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Top Illinois Basin coal mines not immune to market's pummeling


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Top Illinois Basin coal mines not immune to market's pummeling

Most of the top producing Illinois Basin coal mines reporteda decrease in output in the most recent quarter and one-year period.

The top 25 mines in the region were responsible for about21.9 million tons of coal production in the first quarter. That is down about18.6% from the production coming from those mines in the year-ago period.

Production from reporting mines across the region totaled25.3 million tons in the first quarter, down from 35.5 million tons ofproduction in the year-ago period. For the 12 months ending in the firstquarter, total regional production was down 17.6% from the comparable period ayear ago.

Moody's analyst Anna Zubets-Anderson said producers in theIllinois Basin may be better situated than those with a presence focused inother U.S. coal basins.

"All basins will contract, but on apercentage basis the Illinois Basin will take market share . . . it will bebest positioned among basins."

On a recent earnings call for Illinois Basin and NorthernAppalachia producer AllianceResource Partners LP, the partnership's President and CEO Joe Craftsaid uncertainty in the market has prompted Alliance to adjust production. Thepartnership is focusing on producing more from its lowest cost mines and idlinghigher cost operations.

Alliance has also been reducing its unit shifts andproduction days in an effort to survive very low coal demand.

"Our competitors have aggressively cut supply as well.Production of coal in the US during the 2016 quarter dropped more than 30%compared to the first quarter of 2015 and was down approximately 17% comparedto the sequential quarter," Craft said. "We anticipate productioncuts are likely to accelerate throughout the rest of the year as coal marketsremain oversupplied."


Craft said Alliance is expecting declining supplies of coaland natural gas to bring the markets more in balance later this year. He saidthat in 2017, Alliance may even be able to bring back some production as itsecures business from expiring contracts held by its competitors.

"If we look at our market region, specifically NorthernApp and Illinois Basin, we believe with the customers' current stockpiles,there's probably a 20 million ton overhang still, so that would be the tonnagethat needs to be — either supply needs to come off or demand needs to go upfrom first-quarter levels to eradicate that overhang," Craft said.

Responding to an analyst question about a recent wave ofcoal bankruptcies, Craft said customers are showing some signs of favoringcompanies like Alliance due to lower risk of its stronger financial position.He also expected that supply cuts will be accelerated by bankruptcies ascreditors push them to match demand.

"As far as tons that will be on the market, I thinkmost of the bankruptcies — in years past, a lot of the bankruptcies — there wasstill a lot of capital available to those companies that went in bankruptcy andso therefore they could come out and reorganize, get new financing and keep upproduction levels just rolling," Craft said.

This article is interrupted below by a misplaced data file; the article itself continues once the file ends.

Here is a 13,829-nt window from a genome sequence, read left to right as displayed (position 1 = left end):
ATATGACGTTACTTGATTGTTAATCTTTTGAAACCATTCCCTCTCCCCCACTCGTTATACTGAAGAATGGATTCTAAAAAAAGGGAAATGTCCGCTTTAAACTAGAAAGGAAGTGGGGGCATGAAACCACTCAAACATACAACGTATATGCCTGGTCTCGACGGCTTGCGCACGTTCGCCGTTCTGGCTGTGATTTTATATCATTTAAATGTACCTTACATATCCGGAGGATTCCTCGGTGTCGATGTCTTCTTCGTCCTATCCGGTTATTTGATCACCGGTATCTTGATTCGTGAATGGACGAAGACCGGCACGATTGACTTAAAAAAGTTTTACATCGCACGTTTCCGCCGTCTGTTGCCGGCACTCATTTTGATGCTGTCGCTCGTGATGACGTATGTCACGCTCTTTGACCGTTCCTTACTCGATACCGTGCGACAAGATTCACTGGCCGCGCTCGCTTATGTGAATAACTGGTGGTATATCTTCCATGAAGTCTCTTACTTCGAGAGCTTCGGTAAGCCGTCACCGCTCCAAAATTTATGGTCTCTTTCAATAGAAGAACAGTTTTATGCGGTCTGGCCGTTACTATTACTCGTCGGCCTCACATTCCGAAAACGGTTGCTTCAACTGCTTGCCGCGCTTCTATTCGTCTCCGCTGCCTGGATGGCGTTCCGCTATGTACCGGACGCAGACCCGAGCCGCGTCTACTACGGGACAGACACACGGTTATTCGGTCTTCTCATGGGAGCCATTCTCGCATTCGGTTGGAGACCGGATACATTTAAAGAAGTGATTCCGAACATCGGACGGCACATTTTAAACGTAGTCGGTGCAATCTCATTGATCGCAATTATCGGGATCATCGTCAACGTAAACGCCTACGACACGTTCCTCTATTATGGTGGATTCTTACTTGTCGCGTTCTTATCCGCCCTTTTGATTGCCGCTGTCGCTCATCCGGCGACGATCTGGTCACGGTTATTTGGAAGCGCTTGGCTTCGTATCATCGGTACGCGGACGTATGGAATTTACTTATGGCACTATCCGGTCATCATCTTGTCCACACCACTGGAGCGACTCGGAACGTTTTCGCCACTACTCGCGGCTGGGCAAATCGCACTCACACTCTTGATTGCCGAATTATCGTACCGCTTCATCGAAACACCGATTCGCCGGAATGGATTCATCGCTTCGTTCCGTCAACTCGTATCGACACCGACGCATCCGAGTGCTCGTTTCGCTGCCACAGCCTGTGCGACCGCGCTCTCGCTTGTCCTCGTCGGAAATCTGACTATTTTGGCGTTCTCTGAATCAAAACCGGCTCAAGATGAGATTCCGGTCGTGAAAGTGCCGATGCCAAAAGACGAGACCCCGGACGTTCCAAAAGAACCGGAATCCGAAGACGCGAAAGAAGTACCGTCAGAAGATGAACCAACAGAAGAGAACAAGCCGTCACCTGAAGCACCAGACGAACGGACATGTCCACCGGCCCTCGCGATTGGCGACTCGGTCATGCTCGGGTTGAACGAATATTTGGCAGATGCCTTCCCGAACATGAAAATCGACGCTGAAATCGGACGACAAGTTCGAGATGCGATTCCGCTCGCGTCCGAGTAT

Now, though, Craft said, creditors are wanting to seeproducers rationalize production, particularly for agreements where costs tomine are too high to be sustainable on above-market contracts.

While low natural gas prices have helped keep a lid on demand,an unexpectedly mild winter also took a large bite out of the demand for coal.Craft said they had committed tons to move to utilities in the winter, butelectricity generators just were not able to burn through their inventories.

"As we went through the quarter, we were gettingpushback saying 'our inventories are full,'" Craft said of verbalnegotiations with utility companies. "'We are not burning. We don't needit. Can you just delay it, we will take it by the end of the year, but we needsome help here because our inventories are full' at the utility — they were ata level they didn't want to increase them I should say. And so that's — for us,it was about a 600,000-ton impact to our sales."

According to U.S. Mine Safety and Health Administration data,Alliance's production from seven of its top mines in the Illinois Basin was up5.9% in the most recent 12 months compared to the year-ago period, but down18.8% quarter-to-quarter. Production at the company's top mine, River View, wasdown from 2.5 million tons in the first quarter of 2015 to 2.1 million tons inthe first quarter of 2016.

The Illinois Basin's high productivity means it has for sometime been able to stave off some of the largest cuts hitting the coal mines.The top-producing coal mines in the region, ranked by the last 12 months ofproduction data, have only cut production by about 5.4% compared to the12-month period a year-ago.

The total does not include mines not in the top 25,including the loss ofproduction from the Deer Run mine that is jointly owned by and Elevatedcarbon monoxide levels at the mine prompted the company to pull what was once atop-producer in the region offline.

Production across Foresight's was down year-over-year, largelydue to a lack of Deer Run production, but quarter-to-quarter the company'sthree remaining mines cumulatively boosted production about 9.6%.

Peabody EnergyCorp., which recently filed for bankruptcy, owns six of the topcoal mines in the Illinois Basin. Peabody's production in that basin was down8.8% in the first quarter compared to the year-ago quarter.